School districts across the country are issuing resolutions and updating policies to protect students’ rights in light of uncertainty regarding federal immigration enforcement activities in their schools. Many of these statements affirm the districts’ mission to ensure all students have a safe and positive learning environment, and they outline guidance to school personnel on how to respond to requests from U.S. Immigration and Customs Enforcement (ICE) agents for data or access to their campus.
School leaders are actively affirming the welcoming environment they intend to maintain along with spelling out their non-discrimination policies, procedures for collecting student information, commitment to the communities they serve, and measures for communicating with students’ families. Some of the resolutions set up timelines for training of school staff, including teachers and campus police.
Below are links to some such statements. If your district of campus is considering issuing a resolution of its own, these samples can be a useful reference.
Resolution Designating the School Board of Broward County, Florida, as an Inclusive, Safe and Welcoming District Ensuring a Protected Space and Environment for All Students Regardless of Immigration Status, Religion or Country of Origin to Learn and Thrive
Indianapolis Public Schools Resolution Reaffirming the Commitment to Creating a Safe and Supportive Learning Environment for All Students Regardless of Immigration Status, February 23, 2017 (also in Spanish)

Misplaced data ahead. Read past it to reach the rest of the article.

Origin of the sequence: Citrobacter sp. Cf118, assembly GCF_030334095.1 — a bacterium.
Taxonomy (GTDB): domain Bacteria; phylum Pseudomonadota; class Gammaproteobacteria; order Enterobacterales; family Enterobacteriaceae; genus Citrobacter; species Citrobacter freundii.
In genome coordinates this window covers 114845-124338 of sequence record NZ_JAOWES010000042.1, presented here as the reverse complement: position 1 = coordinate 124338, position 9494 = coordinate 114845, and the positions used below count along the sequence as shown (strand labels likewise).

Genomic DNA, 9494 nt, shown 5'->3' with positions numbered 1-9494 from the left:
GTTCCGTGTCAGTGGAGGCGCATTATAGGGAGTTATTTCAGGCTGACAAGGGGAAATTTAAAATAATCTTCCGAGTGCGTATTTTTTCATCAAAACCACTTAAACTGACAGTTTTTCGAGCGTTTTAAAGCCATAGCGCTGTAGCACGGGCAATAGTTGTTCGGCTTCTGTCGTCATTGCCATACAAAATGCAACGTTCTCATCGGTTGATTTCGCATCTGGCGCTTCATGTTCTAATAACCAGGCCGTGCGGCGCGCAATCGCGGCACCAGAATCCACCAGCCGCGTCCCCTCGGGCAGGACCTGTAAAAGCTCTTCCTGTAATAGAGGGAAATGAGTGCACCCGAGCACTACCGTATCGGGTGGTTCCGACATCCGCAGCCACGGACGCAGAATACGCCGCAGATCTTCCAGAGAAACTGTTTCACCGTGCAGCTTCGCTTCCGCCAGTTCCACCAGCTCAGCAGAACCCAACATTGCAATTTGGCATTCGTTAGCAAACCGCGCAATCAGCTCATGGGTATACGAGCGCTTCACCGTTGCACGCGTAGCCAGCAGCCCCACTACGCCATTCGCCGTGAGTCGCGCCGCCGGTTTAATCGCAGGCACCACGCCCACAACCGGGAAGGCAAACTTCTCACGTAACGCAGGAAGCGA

Oakland CA USD Resolution Reaffirming District Facilities, Programs Are a Sanctuary for All Children and Adults, December 14, 2016 (also “OUSD is a Sanctuary District” resolution in multiple languages, resources and statement of support)
Resolution to Reaffirm the Board’s Commitment to the Admission, Safety and Privacy of our Students, San Antonio ISD, February 13, 2017 (plus FAQs Concerning Immigration Status and Students in Public Schools)
ICE Policy Memo: Enforcement Actions at or Focused on Sensitive Locations – “designed to ensure that these enforcement actions do not occur at nor are focused on sensitive locations such as schools and churches” unless certain circumstances exist. This 2011 memo was recirculated in August 2016 by the U.S. Department of Homeland Security, and the current DHS Secretary stated recently that it is still active.